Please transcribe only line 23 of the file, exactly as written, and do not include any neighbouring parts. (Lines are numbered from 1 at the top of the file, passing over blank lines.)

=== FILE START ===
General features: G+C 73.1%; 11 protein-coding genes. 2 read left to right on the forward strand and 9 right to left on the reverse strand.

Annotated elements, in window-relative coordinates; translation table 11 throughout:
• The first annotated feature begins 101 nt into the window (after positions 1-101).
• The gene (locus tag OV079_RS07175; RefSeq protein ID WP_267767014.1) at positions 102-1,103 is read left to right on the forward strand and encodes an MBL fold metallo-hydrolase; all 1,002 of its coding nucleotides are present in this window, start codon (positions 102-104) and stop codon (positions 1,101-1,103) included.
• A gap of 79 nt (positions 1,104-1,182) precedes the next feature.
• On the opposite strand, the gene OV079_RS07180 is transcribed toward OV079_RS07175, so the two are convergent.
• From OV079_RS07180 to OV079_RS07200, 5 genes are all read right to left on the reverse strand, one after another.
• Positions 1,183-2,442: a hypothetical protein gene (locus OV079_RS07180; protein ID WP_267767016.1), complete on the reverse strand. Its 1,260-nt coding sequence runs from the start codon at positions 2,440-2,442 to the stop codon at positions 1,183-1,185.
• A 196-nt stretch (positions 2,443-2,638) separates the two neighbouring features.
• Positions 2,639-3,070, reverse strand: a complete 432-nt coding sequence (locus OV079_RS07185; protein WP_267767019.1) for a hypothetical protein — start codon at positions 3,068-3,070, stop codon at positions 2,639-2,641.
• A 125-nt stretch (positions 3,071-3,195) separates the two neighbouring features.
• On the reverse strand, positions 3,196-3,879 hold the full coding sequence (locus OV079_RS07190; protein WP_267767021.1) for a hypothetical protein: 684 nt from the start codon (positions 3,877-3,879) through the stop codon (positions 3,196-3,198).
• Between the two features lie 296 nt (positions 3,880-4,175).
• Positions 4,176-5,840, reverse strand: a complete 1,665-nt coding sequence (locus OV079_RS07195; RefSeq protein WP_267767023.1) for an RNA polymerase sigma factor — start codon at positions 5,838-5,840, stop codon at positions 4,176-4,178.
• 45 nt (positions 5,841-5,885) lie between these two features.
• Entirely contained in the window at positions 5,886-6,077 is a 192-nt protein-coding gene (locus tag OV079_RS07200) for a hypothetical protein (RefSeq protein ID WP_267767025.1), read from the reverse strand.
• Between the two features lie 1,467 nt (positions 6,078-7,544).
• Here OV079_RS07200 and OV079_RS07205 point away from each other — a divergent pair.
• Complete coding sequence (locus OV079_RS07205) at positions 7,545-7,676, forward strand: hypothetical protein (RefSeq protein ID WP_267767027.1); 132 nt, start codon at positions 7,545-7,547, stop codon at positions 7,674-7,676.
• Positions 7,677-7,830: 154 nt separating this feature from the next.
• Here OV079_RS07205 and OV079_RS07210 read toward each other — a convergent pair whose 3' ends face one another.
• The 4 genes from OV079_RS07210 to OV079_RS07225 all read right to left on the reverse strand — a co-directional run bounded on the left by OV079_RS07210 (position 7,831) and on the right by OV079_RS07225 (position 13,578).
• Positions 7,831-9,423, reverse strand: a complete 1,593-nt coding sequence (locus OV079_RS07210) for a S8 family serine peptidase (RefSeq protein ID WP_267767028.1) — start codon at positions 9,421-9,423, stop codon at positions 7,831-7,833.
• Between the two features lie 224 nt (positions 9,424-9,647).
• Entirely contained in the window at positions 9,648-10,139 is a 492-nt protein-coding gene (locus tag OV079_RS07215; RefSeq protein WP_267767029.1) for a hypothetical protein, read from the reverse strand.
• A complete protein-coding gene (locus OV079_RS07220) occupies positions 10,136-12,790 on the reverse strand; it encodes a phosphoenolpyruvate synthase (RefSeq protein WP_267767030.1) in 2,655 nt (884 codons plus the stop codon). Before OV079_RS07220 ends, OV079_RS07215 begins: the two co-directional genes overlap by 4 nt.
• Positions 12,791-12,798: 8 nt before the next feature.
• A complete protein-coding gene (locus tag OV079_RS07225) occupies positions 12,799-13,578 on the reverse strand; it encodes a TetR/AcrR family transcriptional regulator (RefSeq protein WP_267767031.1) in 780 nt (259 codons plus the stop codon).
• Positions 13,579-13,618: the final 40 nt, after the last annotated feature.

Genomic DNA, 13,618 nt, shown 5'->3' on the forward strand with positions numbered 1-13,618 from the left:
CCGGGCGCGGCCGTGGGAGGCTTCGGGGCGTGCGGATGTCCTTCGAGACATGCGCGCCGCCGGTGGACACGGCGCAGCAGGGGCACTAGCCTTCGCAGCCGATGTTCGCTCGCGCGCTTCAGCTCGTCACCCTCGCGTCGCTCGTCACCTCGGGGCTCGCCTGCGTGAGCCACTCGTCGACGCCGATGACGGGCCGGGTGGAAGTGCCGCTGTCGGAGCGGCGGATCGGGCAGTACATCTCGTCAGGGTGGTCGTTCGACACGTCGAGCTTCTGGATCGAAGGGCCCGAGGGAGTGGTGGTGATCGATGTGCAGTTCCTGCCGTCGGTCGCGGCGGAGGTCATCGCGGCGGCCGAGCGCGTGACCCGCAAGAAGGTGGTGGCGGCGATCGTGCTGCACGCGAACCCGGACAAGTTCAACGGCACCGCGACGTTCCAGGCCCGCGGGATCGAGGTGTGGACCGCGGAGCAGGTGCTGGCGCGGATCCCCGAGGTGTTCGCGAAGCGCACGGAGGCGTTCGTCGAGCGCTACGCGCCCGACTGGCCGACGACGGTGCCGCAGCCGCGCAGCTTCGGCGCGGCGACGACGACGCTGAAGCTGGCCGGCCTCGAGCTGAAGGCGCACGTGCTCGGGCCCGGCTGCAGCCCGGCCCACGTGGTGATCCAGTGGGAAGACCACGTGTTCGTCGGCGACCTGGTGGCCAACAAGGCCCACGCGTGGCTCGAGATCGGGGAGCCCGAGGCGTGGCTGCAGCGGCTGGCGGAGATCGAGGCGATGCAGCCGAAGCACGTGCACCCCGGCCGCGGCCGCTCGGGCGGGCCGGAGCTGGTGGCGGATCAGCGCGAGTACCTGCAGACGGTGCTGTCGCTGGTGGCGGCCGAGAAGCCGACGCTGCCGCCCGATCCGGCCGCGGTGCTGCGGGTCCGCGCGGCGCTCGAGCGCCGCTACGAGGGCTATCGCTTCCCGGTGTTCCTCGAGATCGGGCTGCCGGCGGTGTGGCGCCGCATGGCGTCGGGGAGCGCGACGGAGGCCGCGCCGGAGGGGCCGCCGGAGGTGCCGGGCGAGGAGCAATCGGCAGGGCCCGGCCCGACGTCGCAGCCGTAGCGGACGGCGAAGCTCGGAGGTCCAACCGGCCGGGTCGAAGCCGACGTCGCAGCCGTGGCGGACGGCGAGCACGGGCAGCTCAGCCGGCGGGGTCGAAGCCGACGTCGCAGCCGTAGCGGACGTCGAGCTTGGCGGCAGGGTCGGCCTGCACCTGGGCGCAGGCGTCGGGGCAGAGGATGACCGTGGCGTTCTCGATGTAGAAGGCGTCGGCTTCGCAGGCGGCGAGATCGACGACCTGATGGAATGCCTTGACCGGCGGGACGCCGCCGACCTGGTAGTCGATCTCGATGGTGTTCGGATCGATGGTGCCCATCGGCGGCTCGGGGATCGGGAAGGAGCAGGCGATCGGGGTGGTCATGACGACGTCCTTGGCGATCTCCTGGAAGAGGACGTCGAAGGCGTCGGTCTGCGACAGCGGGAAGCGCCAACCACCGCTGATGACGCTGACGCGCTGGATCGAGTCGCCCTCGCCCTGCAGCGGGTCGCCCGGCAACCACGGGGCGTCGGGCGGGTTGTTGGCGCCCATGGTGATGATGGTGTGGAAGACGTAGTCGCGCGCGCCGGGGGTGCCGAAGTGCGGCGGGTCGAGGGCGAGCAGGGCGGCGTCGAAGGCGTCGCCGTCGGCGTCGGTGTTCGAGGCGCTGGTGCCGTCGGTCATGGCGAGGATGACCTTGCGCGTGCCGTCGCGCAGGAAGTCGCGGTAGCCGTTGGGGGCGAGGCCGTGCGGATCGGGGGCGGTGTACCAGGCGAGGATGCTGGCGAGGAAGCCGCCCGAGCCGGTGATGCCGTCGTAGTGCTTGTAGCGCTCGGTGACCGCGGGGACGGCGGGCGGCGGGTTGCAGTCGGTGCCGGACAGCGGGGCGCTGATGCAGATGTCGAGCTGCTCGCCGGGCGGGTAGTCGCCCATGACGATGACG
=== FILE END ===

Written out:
• Positions 7,831-9,423, reverse strand: a complete 1,593-nt coding sequence (locus OV079_RS07210) for a S8 family serine peptidase (RefSeq protein ID WP_267767028.1) — start codon at positions 9,421-9,423, stop codon at positions 7,831-7,833.